Loan Modification

Loan Modification allow a restructuring of the original note reducing the monthly payments for a homeowner. These restructuring have been around for some time but have been in the news much recently because of the financial crisis.

Loan Modifications focus on the monthly payment. The belief is that homeowners will stay in their homes if they can afford the payment each month. If homeowners stay in their homes, then fewer homes are on the market for sale. With fewer homes for sale, supply is lowered, creating more demand for the homes that are on the market. More demand creates higher prices that in turn benefit the lenders. With higher home prices, the mortgages that are currently in place are better secured. Also, those selling homes as a part of the normal course of business will be better able to pay off existing mortgages, thus protecting lenders.

Downside

The downside to the lender is the cost of analyzing the modification request, preparing and signing the paperwork and the loss of interest.

Recent legislation attempts to assist lenders in recouping these costs by offering incentives. These incentives include $1,000.00 for each modification and $1,000.00 for each year the borrower(s) are current on their mortgage after the modification is agreed to by the parties, up to 3 years.

Borrowers have the incentive of reducing the principal of the loan by $1,000.00 a year for up to 3 years for each year they are current on the loan payments.

The other downside is the number of loans that in the process of being changed. It is staggering to think of the hundreds of thousand of loans being changed currently. For notaries, this means business of course. Having done hundreds of loan modifications myself, I can attest to how relatively easy they are to perform. Only a few documents are involved.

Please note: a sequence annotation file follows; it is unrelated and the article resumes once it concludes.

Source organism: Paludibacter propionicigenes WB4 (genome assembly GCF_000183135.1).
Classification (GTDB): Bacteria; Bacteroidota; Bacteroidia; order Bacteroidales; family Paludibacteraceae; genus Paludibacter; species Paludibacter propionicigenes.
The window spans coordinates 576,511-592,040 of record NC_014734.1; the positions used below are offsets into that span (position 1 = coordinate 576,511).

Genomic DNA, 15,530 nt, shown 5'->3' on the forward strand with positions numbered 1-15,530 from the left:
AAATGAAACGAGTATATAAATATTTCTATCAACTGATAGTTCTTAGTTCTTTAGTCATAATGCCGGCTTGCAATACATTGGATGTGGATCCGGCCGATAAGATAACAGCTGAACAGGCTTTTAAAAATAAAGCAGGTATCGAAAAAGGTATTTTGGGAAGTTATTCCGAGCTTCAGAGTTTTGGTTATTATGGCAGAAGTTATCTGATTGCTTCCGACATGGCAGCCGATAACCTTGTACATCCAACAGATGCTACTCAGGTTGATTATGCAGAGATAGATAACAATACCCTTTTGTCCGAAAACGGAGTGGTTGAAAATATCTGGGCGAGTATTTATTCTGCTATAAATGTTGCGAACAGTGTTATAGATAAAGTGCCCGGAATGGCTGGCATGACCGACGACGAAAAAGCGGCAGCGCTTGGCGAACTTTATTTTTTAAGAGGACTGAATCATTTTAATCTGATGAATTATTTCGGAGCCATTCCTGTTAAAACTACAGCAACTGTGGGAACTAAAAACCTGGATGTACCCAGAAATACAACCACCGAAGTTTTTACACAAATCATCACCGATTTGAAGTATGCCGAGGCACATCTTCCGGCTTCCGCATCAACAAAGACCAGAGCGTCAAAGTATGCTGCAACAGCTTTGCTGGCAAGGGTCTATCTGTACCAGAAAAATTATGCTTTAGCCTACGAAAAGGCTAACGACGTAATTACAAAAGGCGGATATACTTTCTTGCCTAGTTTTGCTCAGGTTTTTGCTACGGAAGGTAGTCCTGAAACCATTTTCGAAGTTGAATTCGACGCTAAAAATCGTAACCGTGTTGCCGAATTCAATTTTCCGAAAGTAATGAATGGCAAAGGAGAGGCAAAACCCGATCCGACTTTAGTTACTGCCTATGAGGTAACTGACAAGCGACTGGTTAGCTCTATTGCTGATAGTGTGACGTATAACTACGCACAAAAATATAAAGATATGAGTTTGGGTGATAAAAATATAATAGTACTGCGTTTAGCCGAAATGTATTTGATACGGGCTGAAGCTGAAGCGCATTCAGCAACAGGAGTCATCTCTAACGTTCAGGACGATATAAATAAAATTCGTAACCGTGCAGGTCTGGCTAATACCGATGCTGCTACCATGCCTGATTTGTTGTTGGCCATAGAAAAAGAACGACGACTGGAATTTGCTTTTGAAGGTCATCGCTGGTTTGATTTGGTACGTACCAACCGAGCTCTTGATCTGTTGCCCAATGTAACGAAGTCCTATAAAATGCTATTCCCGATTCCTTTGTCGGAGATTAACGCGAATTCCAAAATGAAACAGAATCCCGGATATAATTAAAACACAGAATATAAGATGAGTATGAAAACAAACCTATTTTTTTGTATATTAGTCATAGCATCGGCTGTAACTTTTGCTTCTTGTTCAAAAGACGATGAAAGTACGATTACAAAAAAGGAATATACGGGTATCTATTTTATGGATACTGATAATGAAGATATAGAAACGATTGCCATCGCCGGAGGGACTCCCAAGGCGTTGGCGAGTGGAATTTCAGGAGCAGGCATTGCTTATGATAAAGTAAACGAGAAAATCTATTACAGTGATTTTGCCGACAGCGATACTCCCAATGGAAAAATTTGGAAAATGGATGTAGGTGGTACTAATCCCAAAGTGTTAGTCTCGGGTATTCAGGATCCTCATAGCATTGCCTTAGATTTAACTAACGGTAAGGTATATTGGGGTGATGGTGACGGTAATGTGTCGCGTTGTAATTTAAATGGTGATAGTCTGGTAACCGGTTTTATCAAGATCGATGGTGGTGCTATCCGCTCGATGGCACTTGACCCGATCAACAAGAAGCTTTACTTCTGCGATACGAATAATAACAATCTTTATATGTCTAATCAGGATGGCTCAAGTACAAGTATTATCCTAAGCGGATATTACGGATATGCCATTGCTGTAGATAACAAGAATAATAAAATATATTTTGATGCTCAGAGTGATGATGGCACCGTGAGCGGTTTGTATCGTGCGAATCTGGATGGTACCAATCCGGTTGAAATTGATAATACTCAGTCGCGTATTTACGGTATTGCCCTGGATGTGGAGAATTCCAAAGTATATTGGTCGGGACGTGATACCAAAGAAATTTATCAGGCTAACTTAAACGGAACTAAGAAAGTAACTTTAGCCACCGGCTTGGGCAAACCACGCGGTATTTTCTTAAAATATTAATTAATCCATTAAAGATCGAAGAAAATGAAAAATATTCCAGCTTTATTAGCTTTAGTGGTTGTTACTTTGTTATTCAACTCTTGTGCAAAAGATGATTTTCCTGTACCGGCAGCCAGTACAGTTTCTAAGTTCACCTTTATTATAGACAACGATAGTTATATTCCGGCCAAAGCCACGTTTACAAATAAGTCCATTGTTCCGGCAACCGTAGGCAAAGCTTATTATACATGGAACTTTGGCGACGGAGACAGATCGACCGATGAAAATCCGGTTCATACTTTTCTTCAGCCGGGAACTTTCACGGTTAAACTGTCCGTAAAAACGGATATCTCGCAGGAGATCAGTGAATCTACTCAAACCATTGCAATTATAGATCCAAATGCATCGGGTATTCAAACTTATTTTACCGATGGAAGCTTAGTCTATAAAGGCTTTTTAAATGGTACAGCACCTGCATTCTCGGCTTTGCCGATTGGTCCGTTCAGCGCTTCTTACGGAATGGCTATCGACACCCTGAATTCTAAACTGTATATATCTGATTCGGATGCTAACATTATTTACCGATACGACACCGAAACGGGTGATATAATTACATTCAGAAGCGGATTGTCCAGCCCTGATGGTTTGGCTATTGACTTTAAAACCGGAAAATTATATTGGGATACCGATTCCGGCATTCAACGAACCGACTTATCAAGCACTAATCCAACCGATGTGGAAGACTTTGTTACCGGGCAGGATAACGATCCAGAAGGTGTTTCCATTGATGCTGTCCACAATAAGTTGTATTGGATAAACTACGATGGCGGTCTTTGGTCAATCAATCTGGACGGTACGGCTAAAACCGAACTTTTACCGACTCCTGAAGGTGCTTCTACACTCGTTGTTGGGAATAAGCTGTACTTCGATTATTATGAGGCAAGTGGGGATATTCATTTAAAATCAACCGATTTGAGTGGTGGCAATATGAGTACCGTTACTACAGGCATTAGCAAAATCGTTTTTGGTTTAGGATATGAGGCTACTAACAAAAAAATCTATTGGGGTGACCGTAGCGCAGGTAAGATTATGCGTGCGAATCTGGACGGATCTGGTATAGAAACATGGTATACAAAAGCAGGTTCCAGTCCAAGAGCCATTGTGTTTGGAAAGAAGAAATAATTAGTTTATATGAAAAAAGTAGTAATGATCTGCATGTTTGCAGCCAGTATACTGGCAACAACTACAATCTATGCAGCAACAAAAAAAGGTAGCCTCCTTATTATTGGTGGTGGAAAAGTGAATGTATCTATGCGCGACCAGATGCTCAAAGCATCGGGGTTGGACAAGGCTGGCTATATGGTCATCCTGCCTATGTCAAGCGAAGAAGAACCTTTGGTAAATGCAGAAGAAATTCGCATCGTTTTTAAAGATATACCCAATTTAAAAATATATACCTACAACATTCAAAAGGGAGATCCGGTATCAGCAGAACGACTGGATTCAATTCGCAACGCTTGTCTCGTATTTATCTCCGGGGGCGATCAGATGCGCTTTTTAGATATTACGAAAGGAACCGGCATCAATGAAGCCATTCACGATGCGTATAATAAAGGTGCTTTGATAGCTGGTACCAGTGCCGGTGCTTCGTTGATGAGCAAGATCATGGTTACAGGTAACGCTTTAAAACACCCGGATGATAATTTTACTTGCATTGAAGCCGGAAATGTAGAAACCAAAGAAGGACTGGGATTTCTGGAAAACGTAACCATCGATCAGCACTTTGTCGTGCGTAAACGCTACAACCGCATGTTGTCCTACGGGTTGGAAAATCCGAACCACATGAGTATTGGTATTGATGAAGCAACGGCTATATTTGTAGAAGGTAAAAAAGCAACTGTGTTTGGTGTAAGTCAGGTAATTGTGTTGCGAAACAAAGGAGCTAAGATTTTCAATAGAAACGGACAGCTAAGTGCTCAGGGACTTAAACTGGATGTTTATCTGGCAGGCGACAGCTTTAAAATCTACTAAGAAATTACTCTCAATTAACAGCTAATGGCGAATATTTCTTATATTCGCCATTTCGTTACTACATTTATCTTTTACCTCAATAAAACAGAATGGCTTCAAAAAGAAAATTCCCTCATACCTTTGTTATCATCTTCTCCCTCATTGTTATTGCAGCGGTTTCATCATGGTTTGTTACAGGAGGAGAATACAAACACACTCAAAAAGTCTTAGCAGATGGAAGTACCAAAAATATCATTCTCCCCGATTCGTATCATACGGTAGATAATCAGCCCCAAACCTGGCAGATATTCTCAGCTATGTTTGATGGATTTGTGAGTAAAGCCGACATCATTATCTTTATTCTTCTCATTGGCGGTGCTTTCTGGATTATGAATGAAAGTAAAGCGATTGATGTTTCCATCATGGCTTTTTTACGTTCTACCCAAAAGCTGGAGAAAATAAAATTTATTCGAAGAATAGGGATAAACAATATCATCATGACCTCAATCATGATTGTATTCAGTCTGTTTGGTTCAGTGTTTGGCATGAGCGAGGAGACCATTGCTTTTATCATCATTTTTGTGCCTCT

How Payments are Calculated

Payments are calculated using a formula to determine what the borrower can pay. Remember, the goal is to keep the borrower in the home. So the best way to do this is to recalculate the payments so the borrower can afford them. Otherwise, it will be a complete waste of time for all involved (and a waste of money).

Calculations are based on gross income. To meet the new requirements, the payments should be between 31-38% of gross income.

To reach this number, lenders go through a progression. First, see if this percentage can be reached by lowering the interest rate to the current loan rates. If not, second, lower the interest rate up to 2%. Not enough? Then third, the lender can extend the loan to 40 years. If that is not enough, fourth, lower the rate to no interest. If that is still not enough, then the lender can reduce the principal.

There is also a cash flow analysis that banks look at to determine if the cash flow from the modification is sufficient. This is a bit complicated to go into here, but most loans that go through this process meet the cash flow analysis.

Want more information? You can visit HUD's loan modification site. Or visit this article at US News and World Report